Donald Rice credits his parents’ theater background for his interest in the film world: “Both my parents worked in the theatre, but I always wanted to make films because I reckoned it was the closest you could get to being in them. I couldn’t act too well, and anyway, actors just have to say what they are given. Writers and directors can craft it.”
Despite his interest in film, Rice says he never went to film school (“mostly out of laziness”) and as a result feels he has a chip on his shoulder about being untrained. But he believes there are certain advantages to being self-taught. “More often than not, a director’s influence on a film is exaggerated; most of the skill is in just not screwing up a great script. If you have a great script, that is…”
What it’s about: A girl is getting married, but with just a few hours to go before the ceremony an old flame turns up and throws her feelings, her family and her plans into turmoil.
Director Rice says: “This film is a drama with quite a lot of comedy thrown in – which I reckon is how most of our lives are in reality. It’s set in the 1930s but it is a very modern love story – it’s not meant to be all about some bygone age. It’s as much about now as it was then.”
On the challenges: “Time and money. We had little of both. The next biggest challenge was working with animals (tortoises), rain machines (don’t go there) and bad weather (England in December, do go there).”
What would you like Tribeca audiences to come away with? “A ticket to the next screening.”
On the film’s inspirations: “I would like to think that there are dollops of ‘Gosford Park’ in there, a bit of ‘A Room With A View,’ a smidgin of Festen’ and a breezy, satin-scarfed slice of Noel Coward.”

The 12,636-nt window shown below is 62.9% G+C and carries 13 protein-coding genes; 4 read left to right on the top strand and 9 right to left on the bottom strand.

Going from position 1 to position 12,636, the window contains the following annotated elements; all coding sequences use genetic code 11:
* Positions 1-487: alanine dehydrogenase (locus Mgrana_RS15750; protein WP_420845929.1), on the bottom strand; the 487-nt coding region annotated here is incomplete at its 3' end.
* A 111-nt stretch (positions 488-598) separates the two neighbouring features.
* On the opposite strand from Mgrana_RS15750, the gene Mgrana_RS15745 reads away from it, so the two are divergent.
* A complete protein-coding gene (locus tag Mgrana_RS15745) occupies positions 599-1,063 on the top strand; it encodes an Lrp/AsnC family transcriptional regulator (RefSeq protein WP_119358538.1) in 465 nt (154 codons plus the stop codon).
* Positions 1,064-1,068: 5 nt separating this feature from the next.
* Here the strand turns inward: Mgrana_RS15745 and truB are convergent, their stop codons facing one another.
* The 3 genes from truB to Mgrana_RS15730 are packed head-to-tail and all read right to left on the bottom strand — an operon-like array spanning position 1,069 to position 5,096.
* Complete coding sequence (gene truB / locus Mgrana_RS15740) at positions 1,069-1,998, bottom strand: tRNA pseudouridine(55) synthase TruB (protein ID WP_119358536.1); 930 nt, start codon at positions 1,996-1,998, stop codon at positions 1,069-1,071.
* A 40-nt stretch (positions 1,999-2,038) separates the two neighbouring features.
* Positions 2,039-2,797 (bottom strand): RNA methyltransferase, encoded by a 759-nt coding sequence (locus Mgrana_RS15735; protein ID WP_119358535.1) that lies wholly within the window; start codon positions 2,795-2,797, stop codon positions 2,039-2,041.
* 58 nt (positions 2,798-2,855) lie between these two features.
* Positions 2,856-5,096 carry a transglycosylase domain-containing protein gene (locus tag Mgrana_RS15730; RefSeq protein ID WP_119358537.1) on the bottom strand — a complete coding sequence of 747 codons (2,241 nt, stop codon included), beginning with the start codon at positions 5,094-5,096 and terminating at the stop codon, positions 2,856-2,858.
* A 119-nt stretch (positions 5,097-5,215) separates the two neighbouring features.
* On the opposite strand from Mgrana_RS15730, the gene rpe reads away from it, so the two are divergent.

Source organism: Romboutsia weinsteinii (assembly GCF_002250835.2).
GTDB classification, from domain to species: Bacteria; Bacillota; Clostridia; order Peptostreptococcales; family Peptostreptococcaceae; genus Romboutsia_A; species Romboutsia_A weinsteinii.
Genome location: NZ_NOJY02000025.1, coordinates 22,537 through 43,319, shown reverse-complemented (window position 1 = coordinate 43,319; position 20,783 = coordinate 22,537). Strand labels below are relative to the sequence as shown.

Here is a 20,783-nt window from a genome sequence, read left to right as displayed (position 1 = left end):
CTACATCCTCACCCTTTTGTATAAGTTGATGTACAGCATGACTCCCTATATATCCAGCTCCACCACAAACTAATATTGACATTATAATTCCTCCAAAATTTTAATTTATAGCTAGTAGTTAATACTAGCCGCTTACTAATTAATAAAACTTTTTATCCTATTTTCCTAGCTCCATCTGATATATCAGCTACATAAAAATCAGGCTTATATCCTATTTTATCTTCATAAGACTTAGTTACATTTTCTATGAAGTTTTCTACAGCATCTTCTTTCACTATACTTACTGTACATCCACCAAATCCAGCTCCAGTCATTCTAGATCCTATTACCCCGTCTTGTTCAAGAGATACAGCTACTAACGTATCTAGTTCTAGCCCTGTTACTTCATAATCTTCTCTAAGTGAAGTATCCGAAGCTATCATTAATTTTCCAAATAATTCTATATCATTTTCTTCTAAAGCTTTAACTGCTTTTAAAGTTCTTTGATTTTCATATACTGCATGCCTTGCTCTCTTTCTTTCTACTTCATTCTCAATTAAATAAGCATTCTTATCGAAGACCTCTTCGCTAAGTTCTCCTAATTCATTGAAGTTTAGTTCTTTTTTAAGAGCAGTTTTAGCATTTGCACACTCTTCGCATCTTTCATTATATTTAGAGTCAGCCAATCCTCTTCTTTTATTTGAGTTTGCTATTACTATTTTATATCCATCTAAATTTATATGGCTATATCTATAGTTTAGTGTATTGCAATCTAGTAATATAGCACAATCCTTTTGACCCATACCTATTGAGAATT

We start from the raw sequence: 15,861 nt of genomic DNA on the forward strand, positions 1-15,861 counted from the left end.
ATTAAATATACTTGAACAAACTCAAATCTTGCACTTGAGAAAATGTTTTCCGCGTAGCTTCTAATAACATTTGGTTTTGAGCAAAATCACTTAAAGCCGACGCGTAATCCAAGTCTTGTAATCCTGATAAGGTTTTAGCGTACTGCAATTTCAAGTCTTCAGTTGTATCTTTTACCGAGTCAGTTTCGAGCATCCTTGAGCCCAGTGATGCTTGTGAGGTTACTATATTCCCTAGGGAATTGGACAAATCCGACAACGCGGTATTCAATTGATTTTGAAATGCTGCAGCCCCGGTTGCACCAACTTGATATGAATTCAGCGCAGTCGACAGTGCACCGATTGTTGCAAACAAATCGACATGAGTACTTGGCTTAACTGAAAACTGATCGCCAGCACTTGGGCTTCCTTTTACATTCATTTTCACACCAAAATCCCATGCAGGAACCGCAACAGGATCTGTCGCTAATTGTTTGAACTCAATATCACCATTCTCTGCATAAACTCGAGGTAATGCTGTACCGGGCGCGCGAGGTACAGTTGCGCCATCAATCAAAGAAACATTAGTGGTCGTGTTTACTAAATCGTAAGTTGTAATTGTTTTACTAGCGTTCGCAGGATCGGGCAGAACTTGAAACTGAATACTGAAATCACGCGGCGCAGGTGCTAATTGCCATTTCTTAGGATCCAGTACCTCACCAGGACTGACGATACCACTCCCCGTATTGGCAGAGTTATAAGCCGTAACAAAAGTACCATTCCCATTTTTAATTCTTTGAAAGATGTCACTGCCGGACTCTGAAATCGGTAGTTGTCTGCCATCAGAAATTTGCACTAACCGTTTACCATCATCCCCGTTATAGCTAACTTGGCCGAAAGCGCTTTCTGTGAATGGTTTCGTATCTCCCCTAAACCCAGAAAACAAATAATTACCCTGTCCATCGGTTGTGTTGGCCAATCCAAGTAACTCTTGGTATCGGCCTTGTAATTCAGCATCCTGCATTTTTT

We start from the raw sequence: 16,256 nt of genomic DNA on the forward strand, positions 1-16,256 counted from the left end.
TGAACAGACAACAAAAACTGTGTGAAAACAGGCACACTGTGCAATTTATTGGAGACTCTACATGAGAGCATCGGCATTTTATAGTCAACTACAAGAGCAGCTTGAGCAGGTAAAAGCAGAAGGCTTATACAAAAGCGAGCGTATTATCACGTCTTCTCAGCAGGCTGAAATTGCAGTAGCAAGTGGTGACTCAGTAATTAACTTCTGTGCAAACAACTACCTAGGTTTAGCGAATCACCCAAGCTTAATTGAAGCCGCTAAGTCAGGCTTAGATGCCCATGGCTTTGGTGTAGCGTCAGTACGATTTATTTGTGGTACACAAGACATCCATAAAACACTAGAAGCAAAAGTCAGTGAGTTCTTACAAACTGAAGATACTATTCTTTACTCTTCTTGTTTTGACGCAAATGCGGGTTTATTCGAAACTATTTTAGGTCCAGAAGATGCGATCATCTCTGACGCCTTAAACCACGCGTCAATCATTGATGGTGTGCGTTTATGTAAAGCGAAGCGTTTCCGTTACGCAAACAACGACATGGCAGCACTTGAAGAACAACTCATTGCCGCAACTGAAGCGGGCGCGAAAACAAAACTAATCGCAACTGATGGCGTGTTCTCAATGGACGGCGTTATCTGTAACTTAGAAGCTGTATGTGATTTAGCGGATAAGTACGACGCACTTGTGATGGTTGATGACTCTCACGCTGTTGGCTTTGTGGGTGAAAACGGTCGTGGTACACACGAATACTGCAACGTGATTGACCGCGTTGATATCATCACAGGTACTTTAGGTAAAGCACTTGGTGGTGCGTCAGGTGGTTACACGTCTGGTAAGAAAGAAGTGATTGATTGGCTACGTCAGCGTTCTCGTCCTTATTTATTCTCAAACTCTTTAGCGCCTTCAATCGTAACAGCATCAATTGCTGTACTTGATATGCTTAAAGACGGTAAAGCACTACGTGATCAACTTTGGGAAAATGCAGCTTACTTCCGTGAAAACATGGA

What do you want out of the Tribeca experience? “I just want to meet people – having been stuck in front of a computer writing for most of the last three years it will be hugely exciting to meet other filmmakers. I will probably get over-excited and disgrace myself.
“Since I will be in New York and trying to be grown-up and sophisticated, I would also like a new suit (Ralph Lauren would do, but I’ll settle for Top Shop).”
Future projects: “A comedy based on an old Ealing film.
A comedy based on my short film I AM BOB.
A comedy based on Romeo & Juliet.
A play about a real-life murder trial in Georgian England that involved Dr. Johnson, Joshua Reynolds, a blind man and a hooker.”
Indiewire invited Tribeca Film Festival directors to tell us about their films, including what inspired them, the challenges they faced and what they’re doing next. We’ll be publishing their responses leading up to the 2012 festival.
Keep checking HERE every day up to the launch for the latest profiles.